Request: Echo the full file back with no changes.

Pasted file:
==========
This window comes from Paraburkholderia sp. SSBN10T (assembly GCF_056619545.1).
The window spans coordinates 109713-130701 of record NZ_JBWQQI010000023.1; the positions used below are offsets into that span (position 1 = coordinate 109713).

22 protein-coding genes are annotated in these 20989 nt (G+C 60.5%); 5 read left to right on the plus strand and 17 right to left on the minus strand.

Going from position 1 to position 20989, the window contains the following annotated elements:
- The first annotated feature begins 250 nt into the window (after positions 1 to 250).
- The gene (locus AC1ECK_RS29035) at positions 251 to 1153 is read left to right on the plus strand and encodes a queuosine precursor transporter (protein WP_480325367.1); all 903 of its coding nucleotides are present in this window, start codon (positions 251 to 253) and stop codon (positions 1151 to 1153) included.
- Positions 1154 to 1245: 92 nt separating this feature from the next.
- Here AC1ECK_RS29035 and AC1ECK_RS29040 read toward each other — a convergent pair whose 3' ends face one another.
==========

This window comes from Paraburkholderia sp. SSBN10T (assembly GCF_056619545.1).
The window spans coordinates 109713-130701 of record NZ_JBWQQI010000023.1; the positions used below are offsets into that span (position 1 = coordinate 109713).

22 protein-coding genes are annotated in these 20989 nt (G+C 60.5%); 5 read left to right on the plus strand and 17 right to left on the minus strand.

Going from position 1 to position 20989, the window contains the following annotated elements:
- The first annotated feature begins 250 nt into the window (after positions 1 to 250).
- The gene (locus AC1ECK_RS29035) at positions 251 to 1153 is read left to right on the plus strand and encodes a queuosine precursor transporter (protein WP_480325367.1); all 903 of its coding nucleotides are present in this window, start codon (positions 251 to 253) and stop codon (positions 1151 to 1153) included.
- Positions 1154 to 1245: 92 nt separating this feature from the next.
- Here AC1ECK_RS29035 and AC1ECK_RS29040 read toward each other — a convergent pair whose 3' ends face one another.